As you age, it’s fairly common to experience muscle loss, which can lead to a decrease of strength. And that makes it harder to take part in many daily activities, even simple ones such as walking and climbing stairs. However, according to experts, progressive-resistance strength training can help counteract the muscle loss that many people just accept as a natural part of aging.
With progressive-resistance strength training, you exercise your muscles against some type of resistance — such as lifting weights — and gradually increase the load or number of repetitions as you become stronger. The resistance can be from free weights, weight machines, elastic bands or your own body weight — like doing pushups. This type of strength training can also reduce your risk of obesity, heart disease, colon cancer, diabetes, osteoporosis, osteoarthritis, low back pain and depression.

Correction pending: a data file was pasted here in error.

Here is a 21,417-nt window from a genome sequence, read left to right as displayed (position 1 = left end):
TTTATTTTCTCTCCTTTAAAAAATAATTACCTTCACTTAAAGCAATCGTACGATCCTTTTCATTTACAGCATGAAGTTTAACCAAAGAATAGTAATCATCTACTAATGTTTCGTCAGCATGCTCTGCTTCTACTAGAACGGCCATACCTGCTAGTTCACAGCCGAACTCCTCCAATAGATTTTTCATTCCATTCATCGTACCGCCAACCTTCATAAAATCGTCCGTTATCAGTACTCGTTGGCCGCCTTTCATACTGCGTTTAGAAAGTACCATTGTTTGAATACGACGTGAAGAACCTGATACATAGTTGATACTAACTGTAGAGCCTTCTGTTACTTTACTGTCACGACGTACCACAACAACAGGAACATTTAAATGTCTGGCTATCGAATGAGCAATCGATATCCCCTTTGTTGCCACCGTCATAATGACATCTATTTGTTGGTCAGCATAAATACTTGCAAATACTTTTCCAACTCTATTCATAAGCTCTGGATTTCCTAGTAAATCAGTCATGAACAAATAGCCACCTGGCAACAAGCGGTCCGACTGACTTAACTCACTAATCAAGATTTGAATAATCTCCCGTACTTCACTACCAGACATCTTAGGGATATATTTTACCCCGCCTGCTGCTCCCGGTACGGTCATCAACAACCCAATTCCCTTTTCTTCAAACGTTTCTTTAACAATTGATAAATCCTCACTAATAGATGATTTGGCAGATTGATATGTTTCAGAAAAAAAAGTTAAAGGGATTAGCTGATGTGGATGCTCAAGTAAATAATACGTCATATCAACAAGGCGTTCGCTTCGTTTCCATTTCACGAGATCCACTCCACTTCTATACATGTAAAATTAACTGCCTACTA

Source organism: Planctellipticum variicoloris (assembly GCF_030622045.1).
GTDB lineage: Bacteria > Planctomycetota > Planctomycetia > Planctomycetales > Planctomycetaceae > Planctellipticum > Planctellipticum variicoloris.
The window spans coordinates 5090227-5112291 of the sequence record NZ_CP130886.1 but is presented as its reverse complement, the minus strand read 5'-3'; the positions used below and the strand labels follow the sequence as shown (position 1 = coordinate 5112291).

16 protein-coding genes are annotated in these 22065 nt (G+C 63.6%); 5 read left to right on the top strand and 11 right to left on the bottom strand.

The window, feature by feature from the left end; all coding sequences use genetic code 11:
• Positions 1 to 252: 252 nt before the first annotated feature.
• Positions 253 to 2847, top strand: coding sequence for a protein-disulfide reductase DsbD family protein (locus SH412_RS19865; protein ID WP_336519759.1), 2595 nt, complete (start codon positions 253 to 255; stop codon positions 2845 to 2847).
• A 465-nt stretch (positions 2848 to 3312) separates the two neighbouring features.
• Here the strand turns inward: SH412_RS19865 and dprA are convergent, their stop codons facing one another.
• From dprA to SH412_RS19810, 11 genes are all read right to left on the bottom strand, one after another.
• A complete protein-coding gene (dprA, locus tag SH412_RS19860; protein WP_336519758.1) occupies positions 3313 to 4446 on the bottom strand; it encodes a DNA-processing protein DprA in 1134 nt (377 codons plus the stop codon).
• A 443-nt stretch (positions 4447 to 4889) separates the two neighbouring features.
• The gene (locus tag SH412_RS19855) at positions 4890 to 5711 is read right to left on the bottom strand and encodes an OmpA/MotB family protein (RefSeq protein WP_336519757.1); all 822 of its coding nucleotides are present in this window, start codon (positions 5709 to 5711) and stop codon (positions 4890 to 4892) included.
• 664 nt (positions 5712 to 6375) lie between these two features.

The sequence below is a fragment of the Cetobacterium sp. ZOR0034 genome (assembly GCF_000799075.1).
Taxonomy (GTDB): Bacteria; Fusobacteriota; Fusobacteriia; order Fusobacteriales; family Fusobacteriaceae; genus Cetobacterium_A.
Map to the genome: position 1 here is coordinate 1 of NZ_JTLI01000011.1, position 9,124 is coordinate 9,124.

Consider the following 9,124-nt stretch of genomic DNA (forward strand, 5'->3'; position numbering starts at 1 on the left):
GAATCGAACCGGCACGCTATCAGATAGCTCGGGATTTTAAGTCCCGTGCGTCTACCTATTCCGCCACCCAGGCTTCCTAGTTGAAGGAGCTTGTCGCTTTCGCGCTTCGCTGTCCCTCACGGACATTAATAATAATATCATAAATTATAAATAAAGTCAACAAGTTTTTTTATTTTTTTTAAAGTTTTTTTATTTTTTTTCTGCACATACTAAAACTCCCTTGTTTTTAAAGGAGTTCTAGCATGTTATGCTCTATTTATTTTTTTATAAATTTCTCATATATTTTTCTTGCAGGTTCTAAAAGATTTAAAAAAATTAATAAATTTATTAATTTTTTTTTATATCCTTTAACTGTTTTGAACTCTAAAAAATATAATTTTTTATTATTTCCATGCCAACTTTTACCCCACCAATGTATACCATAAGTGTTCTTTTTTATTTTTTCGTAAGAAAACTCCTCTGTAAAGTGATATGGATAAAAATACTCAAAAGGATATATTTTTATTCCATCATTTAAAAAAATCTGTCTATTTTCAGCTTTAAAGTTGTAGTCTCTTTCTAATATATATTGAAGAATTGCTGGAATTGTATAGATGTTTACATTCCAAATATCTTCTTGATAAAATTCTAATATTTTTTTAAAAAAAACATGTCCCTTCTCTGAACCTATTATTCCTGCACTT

If you have high blood pressure, heart or blood-vessel disease, arthritis, or another serious illness, talk to your doctor before starting a strength-training program. Otherwise, try these tips.
- Learn about proper technique for using free weights or weight machines. Work with a trainer virtually for tips — many offer free consultations.
- Do strength training two to three times a week, but not two days in a row.
- Exercise all your major muscles. Use enough resistance that your muscles are tired after eight to 12 repetitions. When this becomes easy, you can vary the type of resistance exercise you do, lift heavier weights, add a second set of repetitions or add a third day of training each week.
Stop exercising if you become dizzy or excessively short of breath or you experience chest discomfort or sharp pain in your muscles or joints.